Orientation part

According to the evidence and the designed conceptual model, the landscape approved by the stakeholders and health experts for 2021 is as follows:

The main responsible organizations for the country’s food and nutrition security system must improve the fair physical and economic access to food, and also the indicators of undernutrition, overnutrition and their outcomes (to the predicted level of this programme) by year 2021, through establishing: (1) intersectorial cooperation; (2) achieving people’s participation: and (3) placing all of the provinces in desirable food and nutrition security status, so that the Islamic Republic of Iran’s ranking can be enhanced in the region.

Table 3 shows those objectives for 2016 and 2021.

Establishment part

To achieve the strategic objectives of 2016 and 2021, 20 interventions have been defined, approved and issued based on the budgets and legal responsibilities of the national organizations (Table 4). This document was approved by the High Council of Health and Nutrition Security, and notified to all ministers and provincial governor-generals.

Although progress is mostly the result of organizational learning and development and establishment of the policy documents (32), there remains the issue of high manager turnover. Therefore, it was imperative that the programme was implemented in 4 phases as follows: (1) preparing for establishment (1st half of 2013); (2) laying the ground for interventions (2nd half of 2013); (3) interventions related to outcome level indicators (2014–2015); and (4) evaluation and decision making for the next programme (end of 2015).

This national document was approved and communicated by the Minister of Health to the Ministers of Agriculture, Industry & Commerce, Cooperatives, Labor & Social Welfare and National Standard Organization, as well as Chairpersons of the Supreme Council of the Provinces, Media, and Chamber of Commerce, Industries and Mines in 2012 (33). This programme has been running for 2 years. For effective implementation, the High Council of Health and Nutrition Security formed an intersectorial nutrition and food security working group (for seasonal monitoring of operations of the document) to develop a general memorandum of understanding with the main organizations, universities, media and representatives of the people and private sector; encourage successful organizations; and rank the provinces based on their practices.

The final product of this project is the road map to Iranian food and nutrition security until 2021. To the best of our knowledge, no organized national document for food and nutrition security has been established in countries of WHO Eastern Mediterranean Region. Alwan states that “lack of comprehensive food safety laws, regulations and standards are considered the major challenges for food safety systems in the region” (34). So, the present document in believed to be the first national document of its kind in the Region.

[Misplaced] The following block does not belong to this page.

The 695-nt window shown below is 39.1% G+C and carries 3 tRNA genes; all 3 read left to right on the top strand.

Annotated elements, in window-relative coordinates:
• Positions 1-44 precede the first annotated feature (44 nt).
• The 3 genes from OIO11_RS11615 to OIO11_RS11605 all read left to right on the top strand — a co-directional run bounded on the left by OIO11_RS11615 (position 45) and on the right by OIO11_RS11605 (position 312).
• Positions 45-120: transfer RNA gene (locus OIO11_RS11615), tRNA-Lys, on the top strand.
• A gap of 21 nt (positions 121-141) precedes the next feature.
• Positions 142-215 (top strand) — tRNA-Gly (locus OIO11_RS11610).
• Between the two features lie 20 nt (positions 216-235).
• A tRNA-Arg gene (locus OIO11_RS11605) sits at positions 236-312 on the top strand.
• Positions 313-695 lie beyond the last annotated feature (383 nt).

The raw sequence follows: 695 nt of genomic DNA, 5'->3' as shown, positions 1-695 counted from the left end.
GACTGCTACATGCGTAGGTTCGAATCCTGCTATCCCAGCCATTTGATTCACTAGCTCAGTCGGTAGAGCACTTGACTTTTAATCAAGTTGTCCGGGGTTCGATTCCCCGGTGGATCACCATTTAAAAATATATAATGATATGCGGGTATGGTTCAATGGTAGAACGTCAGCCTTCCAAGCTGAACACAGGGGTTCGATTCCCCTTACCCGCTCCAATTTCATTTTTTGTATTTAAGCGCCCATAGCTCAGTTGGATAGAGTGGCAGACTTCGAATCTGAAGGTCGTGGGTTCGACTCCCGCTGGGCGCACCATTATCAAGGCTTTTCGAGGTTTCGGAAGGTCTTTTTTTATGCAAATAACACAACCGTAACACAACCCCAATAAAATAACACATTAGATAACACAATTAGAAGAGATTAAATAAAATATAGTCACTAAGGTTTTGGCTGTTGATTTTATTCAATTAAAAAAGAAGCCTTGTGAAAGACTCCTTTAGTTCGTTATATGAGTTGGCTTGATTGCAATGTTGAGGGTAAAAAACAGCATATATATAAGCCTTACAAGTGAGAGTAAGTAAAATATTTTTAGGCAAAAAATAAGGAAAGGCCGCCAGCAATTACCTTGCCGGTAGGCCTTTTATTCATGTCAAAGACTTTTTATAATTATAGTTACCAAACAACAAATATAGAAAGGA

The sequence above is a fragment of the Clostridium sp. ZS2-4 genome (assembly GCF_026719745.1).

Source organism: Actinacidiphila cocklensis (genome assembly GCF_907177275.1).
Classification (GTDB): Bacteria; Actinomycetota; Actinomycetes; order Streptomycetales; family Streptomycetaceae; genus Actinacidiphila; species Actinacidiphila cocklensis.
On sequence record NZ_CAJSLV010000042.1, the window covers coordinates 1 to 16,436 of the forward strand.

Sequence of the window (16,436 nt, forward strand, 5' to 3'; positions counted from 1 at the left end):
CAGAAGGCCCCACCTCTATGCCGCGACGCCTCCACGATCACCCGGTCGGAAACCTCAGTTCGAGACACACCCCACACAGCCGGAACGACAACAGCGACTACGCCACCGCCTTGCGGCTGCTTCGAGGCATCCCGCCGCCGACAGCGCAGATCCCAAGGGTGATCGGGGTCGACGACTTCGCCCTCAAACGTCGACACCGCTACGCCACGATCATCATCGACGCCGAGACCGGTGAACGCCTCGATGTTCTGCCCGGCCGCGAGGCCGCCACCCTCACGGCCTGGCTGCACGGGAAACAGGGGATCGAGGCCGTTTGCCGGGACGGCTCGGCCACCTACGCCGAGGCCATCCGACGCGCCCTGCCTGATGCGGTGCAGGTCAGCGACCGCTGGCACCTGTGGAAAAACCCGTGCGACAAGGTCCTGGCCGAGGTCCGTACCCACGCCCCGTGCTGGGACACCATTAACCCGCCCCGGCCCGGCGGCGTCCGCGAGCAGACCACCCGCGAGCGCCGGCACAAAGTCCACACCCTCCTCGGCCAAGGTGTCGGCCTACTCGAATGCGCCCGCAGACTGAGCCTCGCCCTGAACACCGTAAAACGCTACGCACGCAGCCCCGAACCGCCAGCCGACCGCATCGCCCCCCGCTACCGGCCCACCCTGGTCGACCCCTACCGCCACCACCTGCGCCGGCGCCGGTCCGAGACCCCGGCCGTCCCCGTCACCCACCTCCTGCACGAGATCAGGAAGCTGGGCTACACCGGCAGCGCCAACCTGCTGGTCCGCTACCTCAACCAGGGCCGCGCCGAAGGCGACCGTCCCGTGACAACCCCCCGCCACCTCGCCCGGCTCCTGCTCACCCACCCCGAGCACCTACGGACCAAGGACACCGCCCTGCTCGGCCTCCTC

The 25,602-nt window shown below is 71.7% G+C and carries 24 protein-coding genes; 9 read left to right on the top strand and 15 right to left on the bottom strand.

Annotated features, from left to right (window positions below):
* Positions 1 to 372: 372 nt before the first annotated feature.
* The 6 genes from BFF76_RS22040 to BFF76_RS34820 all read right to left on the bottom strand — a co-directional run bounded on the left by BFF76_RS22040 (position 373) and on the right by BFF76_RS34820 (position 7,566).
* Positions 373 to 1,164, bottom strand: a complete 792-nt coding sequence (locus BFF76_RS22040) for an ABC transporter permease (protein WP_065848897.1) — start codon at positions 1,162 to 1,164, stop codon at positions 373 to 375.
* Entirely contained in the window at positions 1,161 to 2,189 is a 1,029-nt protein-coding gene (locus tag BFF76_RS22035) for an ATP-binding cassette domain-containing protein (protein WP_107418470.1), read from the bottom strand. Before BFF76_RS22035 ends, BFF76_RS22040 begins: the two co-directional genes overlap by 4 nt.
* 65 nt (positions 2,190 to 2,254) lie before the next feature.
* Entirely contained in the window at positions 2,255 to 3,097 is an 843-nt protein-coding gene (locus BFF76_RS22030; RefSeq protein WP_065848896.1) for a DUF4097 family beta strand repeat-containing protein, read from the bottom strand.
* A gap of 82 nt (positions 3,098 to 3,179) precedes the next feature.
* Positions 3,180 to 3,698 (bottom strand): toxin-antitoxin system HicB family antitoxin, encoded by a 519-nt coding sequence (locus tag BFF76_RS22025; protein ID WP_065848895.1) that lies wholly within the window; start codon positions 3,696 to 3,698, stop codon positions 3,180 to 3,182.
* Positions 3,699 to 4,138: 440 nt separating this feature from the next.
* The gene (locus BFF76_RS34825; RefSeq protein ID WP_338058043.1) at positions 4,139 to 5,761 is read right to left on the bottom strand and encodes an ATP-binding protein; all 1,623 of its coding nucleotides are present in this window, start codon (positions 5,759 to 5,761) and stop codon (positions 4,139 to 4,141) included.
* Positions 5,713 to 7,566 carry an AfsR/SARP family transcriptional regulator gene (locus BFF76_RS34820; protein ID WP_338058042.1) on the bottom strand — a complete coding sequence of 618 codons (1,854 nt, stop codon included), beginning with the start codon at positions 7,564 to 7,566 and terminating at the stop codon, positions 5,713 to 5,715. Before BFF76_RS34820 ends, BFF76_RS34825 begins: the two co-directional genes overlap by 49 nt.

During the past decade, some national programmes on food and nutrition security were designed and implemented, including the national document for intersectorial food and nutrition security development (2005; under an Act of the 4th Development Programme), and the executive package of food and nutrition security (2010; under an Act of the 5th Development Programme). However, none of them gained sufficient legitimacy, mostly due to the fact that they did not have ownership in any sector and/or their operationalization and monitoring systems were not clear (18,25,34). The World Bank is the largest international provider of financial resources for nutrition programmes. From the Bank’s point of view, the most important obstacle for effective use of resources for nutrition programmes is the lack of a responsible authority for implementing the programmes and interventions. According to a study by the Bank in 2000, most nutrition programmes fail at the implementation phase (35). To develop the current national document, a lot of effort has been made to overcome those weaknesses. Comparison of the current national document with previous ones shows the added value of the former (Table 5). Progress has mostly resulted from organizational learning of the methods for developing and establishing the policy documents (33).

Establishment of a food and nutrition security expert panel by the Ministry of Health and Medical Education, and inviting representatives of other organizations as members, as well as motivating them, will strengthen intersectorial cooperation, and the exhausting process of traditional follow-up will be replaced by enhancement of responsibility and accountability of the stakeholders. Establishment of a system of project management and using the results at headquarter level, organization of a method of monitoring universities, and using the experiences of expert communities will improve establishment of the document.